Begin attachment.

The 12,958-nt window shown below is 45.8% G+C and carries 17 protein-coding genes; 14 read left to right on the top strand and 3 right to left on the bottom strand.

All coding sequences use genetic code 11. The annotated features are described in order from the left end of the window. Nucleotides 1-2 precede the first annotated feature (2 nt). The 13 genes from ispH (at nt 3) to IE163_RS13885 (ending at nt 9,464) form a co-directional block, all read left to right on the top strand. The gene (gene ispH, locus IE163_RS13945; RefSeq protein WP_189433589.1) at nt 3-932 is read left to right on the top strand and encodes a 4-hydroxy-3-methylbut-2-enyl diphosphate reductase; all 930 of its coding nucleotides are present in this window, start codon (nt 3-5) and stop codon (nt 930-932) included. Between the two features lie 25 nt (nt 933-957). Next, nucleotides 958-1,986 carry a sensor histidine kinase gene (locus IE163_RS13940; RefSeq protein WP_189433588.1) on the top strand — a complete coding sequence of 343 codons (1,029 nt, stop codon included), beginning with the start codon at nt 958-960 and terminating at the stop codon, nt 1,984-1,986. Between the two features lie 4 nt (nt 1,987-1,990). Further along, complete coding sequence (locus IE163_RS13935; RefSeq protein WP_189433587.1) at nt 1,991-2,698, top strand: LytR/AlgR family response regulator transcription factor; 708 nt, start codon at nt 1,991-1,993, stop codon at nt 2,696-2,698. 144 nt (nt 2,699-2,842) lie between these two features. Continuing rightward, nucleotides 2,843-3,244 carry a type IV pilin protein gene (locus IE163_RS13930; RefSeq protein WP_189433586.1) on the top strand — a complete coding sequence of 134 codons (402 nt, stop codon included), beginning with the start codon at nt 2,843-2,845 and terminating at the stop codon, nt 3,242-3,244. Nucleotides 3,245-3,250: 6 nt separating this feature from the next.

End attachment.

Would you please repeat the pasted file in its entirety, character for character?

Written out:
The 12,958-nt window shown below is 45.8% G+C and carries 17 protein-coding genes; 14 read left to right on the top strand and 3 right to left on the bottom strand.

All coding sequences use genetic code 11. The annotated features are described in order from the left end of the window. Nucleotides 1-2 precede the first annotated feature (2 nt). The 13 genes from ispH (at nt 3) to IE163_RS13885 (ending at nt 9,464) form a co-directional block, all read left to right on the top strand. The gene (gene ispH, locus IE163_RS13945; RefSeq protein WP_189433589.1) at nt 3-932 is read left to right on the top strand and encodes a 4-hydroxy-3-methylbut-2-enyl diphosphate reductase; all 930 of its coding nucleotides are present in this window, start codon (nt 3-5) and stop codon (nt 930-932) included. Between the two features lie 25 nt (nt 933-957). Next, nucleotides 958-1,986 carry a sensor histidine kinase gene (locus IE163_RS13940; RefSeq protein WP_189433588.1) on the top strand — a complete coding sequence of 343 codons (1,029 nt, stop codon included), beginning with the start codon at nt 958-960 and terminating at the stop codon, nt 1,984-1,986. Between the two features lie 4 nt (nt 1,987-1,990). Further along, complete coding sequence (locus IE163_RS13935; RefSeq protein WP_189433587.1) at nt 1,991-2,698, top strand: LytR/AlgR family response regulator transcription factor; 708 nt, start codon at nt 1,991-1,993, stop codon at nt 2,696-2,698. 144 nt (nt 2,699-2,842) lie between these two features. Continuing rightward, nucleotides 2,843-3,244 carry a type IV pilin protein gene (locus IE163_RS13930; RefSeq protein WP_189433586.1) on the top strand — a complete coding sequence of 134 codons (402 nt, stop codon included), beginning with the start codon at nt 2,843-2,845 and terminating at the stop codon, nt 3,242-3,244. Nucleotides 3,245-3,250: 6 nt separating this feature from the next.